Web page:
The water-container is associated with the reference numeral 20; reference numeral 21 is the water-content thereof; reference numeral 22 is the air-pipe-line; 23 is the phosphine-pipe-line. The water-surface has the reference numeral 24. A separating wall 25 is arranged in the upper part of the water-container, wherein the gas mixture air-phosphine will be gathered in the neighborhood of the upper part of the water-container, which gas mixture air-phosphine streams away through the opening 26. Reference numeral 27 is marking a dropping-separator arranged in room 28, from which the gas-mixture is streaming and flowing away through pipe-line 29.
Another embodiment of the device according to this invention is described in FIG. 4.
Reference numeral 30 is the water container; reference numeral 31 is the water-surface. A pipe-line 32 for air is leading through the bottom of the water-container 30 into the inner room of the water container. This pipe-line 32 has connected immediately in front of its mouth 33 a sidewardly arranged supply-pipe-line 34 for phosphine. The mixing and whirling of air and phosphine take place mainly in the mouth-area 33 of the air-supply-pipe-line and an outlet is present following into the water volume of the water-container 30.
Preferably the delivery-pipe 32 has a diameter which is much larger than the diameter of the delivery-pipe 34 for the phosphine.
Due to the hydrostatic pressure of the water-column the water enters into the mouth-area of the air-delivery-pipe with the consequence that the process of this invention can be carried out in an optimal manner.
The upwardly streaming bubbles are designated with the reference numeral 35, which upwardly streaming bubbles consist of a mixture of air-phosphine.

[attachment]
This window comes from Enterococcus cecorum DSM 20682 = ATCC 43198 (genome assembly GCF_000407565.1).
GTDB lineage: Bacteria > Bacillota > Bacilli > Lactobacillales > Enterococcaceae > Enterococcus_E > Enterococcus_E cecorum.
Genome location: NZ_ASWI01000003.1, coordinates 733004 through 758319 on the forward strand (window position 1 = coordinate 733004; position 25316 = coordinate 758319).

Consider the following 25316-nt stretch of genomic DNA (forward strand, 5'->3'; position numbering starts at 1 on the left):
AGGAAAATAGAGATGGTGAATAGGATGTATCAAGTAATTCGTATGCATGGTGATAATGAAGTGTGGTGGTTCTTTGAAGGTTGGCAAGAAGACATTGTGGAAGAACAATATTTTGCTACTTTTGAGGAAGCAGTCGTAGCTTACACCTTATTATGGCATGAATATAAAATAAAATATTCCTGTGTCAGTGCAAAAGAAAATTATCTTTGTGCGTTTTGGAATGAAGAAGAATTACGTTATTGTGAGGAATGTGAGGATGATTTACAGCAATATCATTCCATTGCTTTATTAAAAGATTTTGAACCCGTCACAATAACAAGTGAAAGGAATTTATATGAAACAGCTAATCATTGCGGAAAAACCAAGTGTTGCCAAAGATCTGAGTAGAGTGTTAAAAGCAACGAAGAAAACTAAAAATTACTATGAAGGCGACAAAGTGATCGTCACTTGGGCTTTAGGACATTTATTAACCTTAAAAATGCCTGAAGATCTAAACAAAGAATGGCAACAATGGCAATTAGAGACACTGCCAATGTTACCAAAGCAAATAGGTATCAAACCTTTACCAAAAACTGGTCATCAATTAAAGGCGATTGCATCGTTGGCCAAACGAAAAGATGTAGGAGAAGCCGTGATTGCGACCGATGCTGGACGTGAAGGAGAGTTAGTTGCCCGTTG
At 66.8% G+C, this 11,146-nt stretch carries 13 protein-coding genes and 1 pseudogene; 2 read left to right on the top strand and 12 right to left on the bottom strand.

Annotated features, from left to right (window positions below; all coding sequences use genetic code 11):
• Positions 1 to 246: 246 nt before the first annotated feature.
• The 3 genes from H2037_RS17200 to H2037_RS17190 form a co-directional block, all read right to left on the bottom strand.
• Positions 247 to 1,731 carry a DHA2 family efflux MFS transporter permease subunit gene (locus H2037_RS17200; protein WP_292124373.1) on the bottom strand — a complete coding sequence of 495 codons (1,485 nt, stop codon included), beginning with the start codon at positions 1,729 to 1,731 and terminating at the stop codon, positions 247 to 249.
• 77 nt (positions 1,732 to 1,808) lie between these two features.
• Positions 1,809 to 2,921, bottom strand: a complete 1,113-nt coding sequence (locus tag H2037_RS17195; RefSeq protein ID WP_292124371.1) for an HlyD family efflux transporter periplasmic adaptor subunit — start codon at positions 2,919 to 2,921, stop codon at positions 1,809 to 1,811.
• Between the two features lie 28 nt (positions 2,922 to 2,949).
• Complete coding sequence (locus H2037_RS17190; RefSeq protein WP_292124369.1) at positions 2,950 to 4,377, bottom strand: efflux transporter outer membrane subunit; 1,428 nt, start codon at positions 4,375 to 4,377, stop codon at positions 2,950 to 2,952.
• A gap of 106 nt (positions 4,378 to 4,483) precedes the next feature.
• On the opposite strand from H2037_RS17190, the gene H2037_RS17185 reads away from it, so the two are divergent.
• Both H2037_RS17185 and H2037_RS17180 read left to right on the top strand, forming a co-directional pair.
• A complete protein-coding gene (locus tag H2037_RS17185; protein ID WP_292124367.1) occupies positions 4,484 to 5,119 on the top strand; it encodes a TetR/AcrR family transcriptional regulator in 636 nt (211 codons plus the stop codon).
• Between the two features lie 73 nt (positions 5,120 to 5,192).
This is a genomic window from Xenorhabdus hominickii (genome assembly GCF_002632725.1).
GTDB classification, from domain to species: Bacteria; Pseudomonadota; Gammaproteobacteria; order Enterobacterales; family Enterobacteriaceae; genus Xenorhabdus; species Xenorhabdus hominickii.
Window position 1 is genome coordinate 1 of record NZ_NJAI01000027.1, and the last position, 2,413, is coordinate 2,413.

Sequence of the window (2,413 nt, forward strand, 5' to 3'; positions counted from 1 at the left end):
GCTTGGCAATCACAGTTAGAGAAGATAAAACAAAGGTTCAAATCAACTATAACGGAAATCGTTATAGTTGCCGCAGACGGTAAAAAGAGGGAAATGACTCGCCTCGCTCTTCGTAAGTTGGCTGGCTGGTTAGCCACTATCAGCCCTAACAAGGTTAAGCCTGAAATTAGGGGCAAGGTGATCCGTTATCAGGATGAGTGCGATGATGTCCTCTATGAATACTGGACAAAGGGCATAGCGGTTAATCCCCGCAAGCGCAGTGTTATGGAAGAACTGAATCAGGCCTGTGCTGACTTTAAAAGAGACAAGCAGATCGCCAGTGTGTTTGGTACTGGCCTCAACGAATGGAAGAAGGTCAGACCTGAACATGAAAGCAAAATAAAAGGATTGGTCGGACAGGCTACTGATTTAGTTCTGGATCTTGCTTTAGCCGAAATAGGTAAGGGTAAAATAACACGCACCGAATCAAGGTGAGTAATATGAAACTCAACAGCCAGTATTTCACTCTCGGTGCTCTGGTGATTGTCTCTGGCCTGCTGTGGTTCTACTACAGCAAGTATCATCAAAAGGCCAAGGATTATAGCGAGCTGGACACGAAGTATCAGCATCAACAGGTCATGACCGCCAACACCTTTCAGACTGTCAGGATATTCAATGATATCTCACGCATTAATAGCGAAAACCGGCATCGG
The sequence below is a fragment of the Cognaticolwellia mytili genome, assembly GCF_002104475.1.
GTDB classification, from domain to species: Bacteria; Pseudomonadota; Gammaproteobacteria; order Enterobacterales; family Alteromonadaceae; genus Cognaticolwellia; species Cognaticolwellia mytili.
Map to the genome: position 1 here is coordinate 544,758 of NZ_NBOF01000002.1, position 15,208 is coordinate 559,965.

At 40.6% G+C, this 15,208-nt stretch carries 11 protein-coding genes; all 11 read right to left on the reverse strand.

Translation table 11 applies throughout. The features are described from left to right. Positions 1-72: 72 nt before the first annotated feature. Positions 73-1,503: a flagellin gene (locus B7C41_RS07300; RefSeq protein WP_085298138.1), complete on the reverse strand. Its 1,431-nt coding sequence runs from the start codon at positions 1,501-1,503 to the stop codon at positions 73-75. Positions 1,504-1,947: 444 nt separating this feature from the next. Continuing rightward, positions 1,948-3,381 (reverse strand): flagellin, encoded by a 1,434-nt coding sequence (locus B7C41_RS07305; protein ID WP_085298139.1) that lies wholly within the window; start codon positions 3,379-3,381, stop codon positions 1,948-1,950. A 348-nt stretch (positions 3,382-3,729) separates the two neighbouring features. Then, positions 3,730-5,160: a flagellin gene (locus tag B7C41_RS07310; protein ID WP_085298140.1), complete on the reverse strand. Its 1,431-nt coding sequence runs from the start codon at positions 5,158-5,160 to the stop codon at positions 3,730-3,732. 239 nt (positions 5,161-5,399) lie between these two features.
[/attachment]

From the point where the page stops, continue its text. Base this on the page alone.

The nature of this invention is described by the following examples.
A grain-silo of a noodle-factory, which has a height of 22 meters and a diameter of 18.5 meters, in which 5000 tons of grain are stored, has been treated by an air-phosphine-mixture, which has been produced according to this invention.
For this purpose 4900 grams of phosphine coming from a normal steel-cylinder have been thinned directly with air, using the device, which has been described in FIG. 3. A fan has been used, which is pumping 1400 m3 per hour through the thinning device.
During the introduction of the gas into the silo, the silo is open above, in order to cause the gas-air-mixture to replace the air in the air space, wherein the air will escape at the top.
The first step of the process was to blow clean air from the device into the silo from below, in order to check that the pipe lines, which have a diameter of 20 cm, will have no higher hindrances or blockages in their path. Before the entrance into the grain, a superpressure of 3 cm water-column has been stated.
After having flushed the phosphine-pipe-lines by CO2, coming from a second steel-cylinder, it was possible to lead phosphine from the thinning-device into the air-stream. In the first two minutes a flowmeter stated a flow-rate of 10 g per minute.